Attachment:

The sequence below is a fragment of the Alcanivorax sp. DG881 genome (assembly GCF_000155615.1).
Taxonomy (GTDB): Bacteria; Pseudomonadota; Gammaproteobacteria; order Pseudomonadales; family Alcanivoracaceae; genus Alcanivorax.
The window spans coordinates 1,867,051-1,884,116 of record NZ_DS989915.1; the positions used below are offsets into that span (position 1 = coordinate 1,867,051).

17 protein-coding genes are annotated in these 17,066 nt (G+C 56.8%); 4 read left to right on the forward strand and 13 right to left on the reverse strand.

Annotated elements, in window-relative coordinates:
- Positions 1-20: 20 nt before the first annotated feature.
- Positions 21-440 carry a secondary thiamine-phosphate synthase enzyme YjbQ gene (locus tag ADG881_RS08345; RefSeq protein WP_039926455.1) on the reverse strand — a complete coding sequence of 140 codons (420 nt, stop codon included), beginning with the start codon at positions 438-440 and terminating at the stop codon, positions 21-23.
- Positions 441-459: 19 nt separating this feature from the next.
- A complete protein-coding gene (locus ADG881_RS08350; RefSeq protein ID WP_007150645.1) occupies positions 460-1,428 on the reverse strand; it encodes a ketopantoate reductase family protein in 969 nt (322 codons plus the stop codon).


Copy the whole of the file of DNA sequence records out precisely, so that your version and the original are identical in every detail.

The sequence below is a fragment of the Alcanivorax sp. DG881 genome (assembly GCF_000155615.1).
Taxonomy (GTDB): Bacteria; Pseudomonadota; Gammaproteobacteria; order Pseudomonadales; family Alcanivoracaceae; genus Alcanivorax.
The window spans coordinates 1,867,051-1,884,116 of record NZ_DS989915.1; the positions used below are offsets into that span (position 1 = coordinate 1,867,051).

17 protein-coding genes are annotated in these 17,066 nt (G+C 56.8%); 4 read left to right on the forward strand and 13 right to left on the reverse strand.

Annotated elements, in window-relative coordinates:
- Positions 1-20: 20 nt before the first annotated feature.
- Positions 21-440 carry a secondary thiamine-phosphate synthase enzyme YjbQ gene (locus tag ADG881_RS08345; RefSeq protein WP_039926455.1) on the reverse strand — a complete coding sequence of 140 codons (420 nt, stop codon included), beginning with the start codon at positions 438-440 and terminating at the stop codon, positions 21-23.
- Positions 441-459: 19 nt separating this feature from the next.
- A complete protein-coding gene (locus ADG881_RS08350; RefSeq protein ID WP_007150645.1) occupies positions 460-1,428 on the reverse strand; it encodes a ketopantoate reductase family protein in 969 nt (322 codons plus the stop codon).